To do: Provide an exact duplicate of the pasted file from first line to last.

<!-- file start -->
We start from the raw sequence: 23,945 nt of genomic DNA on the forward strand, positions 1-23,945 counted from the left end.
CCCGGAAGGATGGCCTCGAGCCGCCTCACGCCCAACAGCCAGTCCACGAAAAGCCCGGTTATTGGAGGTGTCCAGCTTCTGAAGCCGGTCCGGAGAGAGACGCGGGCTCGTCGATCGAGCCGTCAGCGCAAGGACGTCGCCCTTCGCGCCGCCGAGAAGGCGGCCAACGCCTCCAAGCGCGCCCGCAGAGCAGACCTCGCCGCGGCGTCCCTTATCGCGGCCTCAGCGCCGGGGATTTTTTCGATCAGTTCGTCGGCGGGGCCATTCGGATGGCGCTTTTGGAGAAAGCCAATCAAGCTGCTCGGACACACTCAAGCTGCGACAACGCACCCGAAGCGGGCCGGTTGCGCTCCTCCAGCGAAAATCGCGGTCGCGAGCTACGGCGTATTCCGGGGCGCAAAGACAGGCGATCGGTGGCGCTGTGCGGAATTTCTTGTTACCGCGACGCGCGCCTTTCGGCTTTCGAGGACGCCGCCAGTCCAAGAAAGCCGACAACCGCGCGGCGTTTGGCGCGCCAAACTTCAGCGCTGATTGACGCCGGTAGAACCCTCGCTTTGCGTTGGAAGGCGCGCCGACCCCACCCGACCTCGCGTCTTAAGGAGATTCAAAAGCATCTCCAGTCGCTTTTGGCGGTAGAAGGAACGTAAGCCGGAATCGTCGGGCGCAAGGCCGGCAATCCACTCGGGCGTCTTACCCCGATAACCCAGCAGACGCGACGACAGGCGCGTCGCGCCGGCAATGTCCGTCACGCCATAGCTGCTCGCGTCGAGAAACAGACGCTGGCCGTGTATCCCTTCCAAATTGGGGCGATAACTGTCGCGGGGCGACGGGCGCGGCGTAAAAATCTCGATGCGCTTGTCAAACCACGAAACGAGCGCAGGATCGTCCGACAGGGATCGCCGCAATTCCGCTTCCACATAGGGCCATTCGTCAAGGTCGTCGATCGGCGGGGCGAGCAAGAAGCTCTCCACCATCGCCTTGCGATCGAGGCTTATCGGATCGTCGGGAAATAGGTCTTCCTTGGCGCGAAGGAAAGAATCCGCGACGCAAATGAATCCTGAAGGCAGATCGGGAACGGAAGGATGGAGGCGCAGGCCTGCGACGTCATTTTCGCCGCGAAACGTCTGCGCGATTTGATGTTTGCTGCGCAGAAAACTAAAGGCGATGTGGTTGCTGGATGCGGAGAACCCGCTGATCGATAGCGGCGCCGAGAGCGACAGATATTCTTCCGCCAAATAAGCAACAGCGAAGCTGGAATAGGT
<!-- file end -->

We start from the raw sequence: 23,945 nt of genomic DNA on the forward strand, positions 1-23,945 counted from the left end.
CCCGGAAGGATGGCCTCGAGCCGCCTCACGCCCAACAGCCAGTCCACGAAAAGCCCGGTTATTGGAGGTGTCCAGCTTCTGAAGCCGGTCCGGAGAGAGACGCGGGCTCGTCGATCGAGCCGTCAGCGCAAGGACGTCGCCCTTCGCGCCGCCGAGAAGGCGGCCAACGCCTCCAAGCGCGCCCGCAGAGCAGACCTCGCCGCGGCGTCCCTTATCGCGGCCTCAGCGCCGGGGATTTTTTCGATCAGTTCGTCGGCGGGGCCATTCGGATGGCGCTTTTGGAGAAAGCCAATCAAGCTGCTCGGACACACTCAAGCTGCGACAACGCACCCGAAGCGGGCCGGTTGCGCTCCTCCAGCGAAAATCGCGGTCGCGAGCTACGGCGTATTCCGGGGCGCAAAGACAGGCGATCGGTGGCGCTGTGCGGAATTTCTTGTTACCGCGACGCGCGCCTTTCGGCTTTCGAGGACGCCGCCAGTCCAAGAAAGCCGACAACCGCGCGGCGTTTGGCGCGCCAAACTTCAGCGCTGATTGACGCCGGTAGAACCCTCGCTTTGCGTTGGAAGGCGCGCCGACCCCACCCGACCTCGCGTCTTAAGGAGATTCAAAAGCATCTCCAGTCGCTTTTGGCGGTAGAAGGAACGTAAGCCGGAATCGTCGGGCGCAAGGCCGGCAATCCACTCGGGCGTCTTACCCCGATAACCCAGCAGACGCGACGACAGGCGCGTCGCGCCGGCAATGTCCGTCACGCCATAGCTGCTCGCGTCGAGAAACAGACGCTGGCCGTGTATCCCTTCCAAATTGGGGCGATAACTGTCGCGGGGCGACGGGCGCGGCGTAAAAATCTCGATGCGCTTGTCAAACCACGAAACGAGCGCAGGATCGTCCGACAGGGATCGCCGCAATTCCGCTTCCACATAGGGCCATTCGTCAAGGTCGTCGATCGGCGGGGCGAGCAAGAAGCTCTCCACCATCGCCTTGCGATCGAGGCTTATCGGATCGTCGGGAAATAGGTCTTCCTTGGCGCGAAGGAAAGAATCCGCGACGCAAATGAATCCTGAAGGCAGATCGGGAACGGAAGGATGGAGGCGCAGGCCTGCGACGTCATTTTCGCCGCGAAACGTCTGCGCGATTTGATGTTTGCTGCGCAGAAAACTAAAGGCGATGTGGTTGCTGGATGCGGAGAACCCGCTGATCGATAGCGGCGCCGAGAGCGACAGATATTCTTCCGCCAAATAAGCAACAGCGAAGCTGGAATAGGT